As Family Carers Ireland launched a report highlighting the additional costs facing carers, one Cork carer has said she has to depend on hand-outs from her children to survive.
Former Cork City Councillor Marion O’Sullivan has been a carer for her brother, Stephen Mackey, who has a severe intellectual disability and additional medical needs, for 15 years.
Ms O’Sullivan said that because she is in receipt of the old age pension, she gets “about €43 a week” in a carer’s allowance.
“I’ve had my children subsidising me, and it can’t go on, I can’t think what would happen if my children weren’t there,” Ms O’Sullivan said.
“The system is absolutely chronic for people, and any carer who is in their sixties now, and there are thousands of us, they’re in an awful state, nobody cares, and nobody listens,” she said.
Ms O’Sullivan’s comments came as Family Carers Ireland launched its report “Care at Home – Costs of Care Arising from Disability”, which looks at the additional direct costs faced by caring households.
The report also highlights the hidden costs of caring that are often unaccounted for, including the cost of foregone employment and the financial costs imposed on families when services are not available.
The report finds that when compared to a household without a disability, the household caring for a child with a profound intellectual disability faces a greater depth of income inadequacy.
The core Minimum Essential Standard of Living (MESL) costs for a two-parent household caring for an adolescent with a profound intellectual disability amounts to €752 per week, excluding housing, a figure which is €244 higher than the MESL for a two-parent household with an adolescent child without additional caring and disability needs.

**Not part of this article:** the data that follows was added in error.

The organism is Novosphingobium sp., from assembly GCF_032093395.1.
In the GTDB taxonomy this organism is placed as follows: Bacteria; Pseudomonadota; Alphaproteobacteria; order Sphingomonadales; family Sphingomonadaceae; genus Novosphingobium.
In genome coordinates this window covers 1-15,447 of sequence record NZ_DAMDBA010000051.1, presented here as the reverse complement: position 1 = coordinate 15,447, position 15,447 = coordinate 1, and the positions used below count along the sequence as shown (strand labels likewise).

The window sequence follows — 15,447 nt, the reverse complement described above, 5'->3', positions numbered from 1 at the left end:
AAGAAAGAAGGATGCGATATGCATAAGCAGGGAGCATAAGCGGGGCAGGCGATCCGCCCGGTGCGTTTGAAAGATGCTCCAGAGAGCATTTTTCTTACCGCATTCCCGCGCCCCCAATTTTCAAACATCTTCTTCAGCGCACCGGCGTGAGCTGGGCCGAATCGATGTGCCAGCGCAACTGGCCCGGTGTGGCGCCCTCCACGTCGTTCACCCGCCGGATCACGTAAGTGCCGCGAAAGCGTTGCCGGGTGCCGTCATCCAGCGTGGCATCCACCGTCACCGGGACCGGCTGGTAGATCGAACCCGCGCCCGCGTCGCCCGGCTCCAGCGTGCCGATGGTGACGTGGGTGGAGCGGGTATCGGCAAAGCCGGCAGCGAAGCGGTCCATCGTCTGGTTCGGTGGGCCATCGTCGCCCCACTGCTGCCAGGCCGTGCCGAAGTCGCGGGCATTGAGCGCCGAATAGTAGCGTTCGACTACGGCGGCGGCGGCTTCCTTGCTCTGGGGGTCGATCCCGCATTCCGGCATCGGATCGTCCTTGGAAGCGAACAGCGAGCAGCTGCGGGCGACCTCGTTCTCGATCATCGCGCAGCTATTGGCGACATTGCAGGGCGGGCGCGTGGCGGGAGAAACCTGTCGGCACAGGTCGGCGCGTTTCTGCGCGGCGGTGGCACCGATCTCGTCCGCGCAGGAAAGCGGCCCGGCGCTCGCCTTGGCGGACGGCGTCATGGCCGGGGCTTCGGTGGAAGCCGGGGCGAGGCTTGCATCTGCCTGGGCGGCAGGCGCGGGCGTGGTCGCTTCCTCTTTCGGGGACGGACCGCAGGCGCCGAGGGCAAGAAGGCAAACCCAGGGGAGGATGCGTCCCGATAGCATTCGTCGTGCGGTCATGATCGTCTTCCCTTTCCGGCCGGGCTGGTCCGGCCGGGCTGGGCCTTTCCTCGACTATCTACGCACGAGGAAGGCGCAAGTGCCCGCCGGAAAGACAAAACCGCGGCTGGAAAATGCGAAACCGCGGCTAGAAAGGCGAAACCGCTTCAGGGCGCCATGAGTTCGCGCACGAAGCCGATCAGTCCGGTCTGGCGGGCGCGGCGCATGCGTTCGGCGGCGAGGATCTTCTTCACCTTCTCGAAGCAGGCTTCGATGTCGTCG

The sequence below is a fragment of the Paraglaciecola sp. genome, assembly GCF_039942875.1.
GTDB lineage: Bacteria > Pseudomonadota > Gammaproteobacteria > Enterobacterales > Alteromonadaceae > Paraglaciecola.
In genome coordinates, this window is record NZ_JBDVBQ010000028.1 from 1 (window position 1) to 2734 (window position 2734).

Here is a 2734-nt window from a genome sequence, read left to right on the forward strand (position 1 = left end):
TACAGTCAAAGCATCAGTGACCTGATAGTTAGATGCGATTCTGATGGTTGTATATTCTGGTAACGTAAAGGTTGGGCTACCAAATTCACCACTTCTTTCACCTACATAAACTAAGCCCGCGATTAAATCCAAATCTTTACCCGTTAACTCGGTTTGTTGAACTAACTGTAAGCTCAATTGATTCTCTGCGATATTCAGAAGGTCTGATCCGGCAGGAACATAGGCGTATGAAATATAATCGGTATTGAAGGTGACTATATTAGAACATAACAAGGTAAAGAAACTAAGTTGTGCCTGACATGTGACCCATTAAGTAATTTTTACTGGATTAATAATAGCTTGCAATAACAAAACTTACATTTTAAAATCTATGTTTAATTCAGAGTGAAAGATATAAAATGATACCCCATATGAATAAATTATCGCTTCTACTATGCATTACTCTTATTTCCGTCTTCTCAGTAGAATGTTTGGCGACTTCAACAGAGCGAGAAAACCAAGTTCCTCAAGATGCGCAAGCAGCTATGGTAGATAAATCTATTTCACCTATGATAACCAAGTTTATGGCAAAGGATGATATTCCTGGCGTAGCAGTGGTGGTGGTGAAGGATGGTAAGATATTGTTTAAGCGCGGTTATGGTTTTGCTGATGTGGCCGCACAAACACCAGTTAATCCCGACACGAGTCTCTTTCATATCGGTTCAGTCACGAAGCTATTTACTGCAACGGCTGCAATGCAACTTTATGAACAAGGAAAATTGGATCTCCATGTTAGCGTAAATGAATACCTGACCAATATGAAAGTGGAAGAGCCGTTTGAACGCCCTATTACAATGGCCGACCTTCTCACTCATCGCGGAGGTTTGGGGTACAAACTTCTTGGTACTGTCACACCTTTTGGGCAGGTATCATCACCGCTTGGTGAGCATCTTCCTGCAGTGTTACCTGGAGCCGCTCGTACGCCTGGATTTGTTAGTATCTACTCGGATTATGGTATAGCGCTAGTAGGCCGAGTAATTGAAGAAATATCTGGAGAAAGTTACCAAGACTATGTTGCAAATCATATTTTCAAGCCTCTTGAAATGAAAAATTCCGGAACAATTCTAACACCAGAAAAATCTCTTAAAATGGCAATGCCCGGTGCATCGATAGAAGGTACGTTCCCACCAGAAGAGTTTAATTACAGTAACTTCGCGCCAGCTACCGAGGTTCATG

The charity said the findings were indicative of the additional costs faced by all of those caring for loved ones at home.
The areas with the largest additional related costs are transport, caring costs (e.g., cost of accessing essential therapies and respite privately), household goods, personal care, health, clothing, and household adaptations.
The analysis found that direct and indirect supports fall significantly short of what is required by many caring families, particularly those on low incomes, to ensure an acceptable, equitable quality of life.
Catherine Cox, head of communications and policy at Family Carers Ireland, said the report provided an insight into the reality faced by caring families and revealed that much of the additional costs borne by such households arise due to a denial of what should be publicly provided supports and services such as respite, assessments, and care equipment.
“In fact, paying privately for services and supports has now become routine due to strict eligibility criteria, as well as challenges in accessing public services, which masks the true extent of waiting list figures and the inadequate provision of essential supports,” Ms Cox said.
Marion O’Sullivan said she is despairing that her brother Stephen’s health is declining and she worries that she will no longer be able to care for him.
“I really, genuinely feel that nobody cares, especially nobody in government cares, they’re all platitudes, but they do not care about the work that you have to put in for a person who has special needs, especially one who is elderly or getting old.”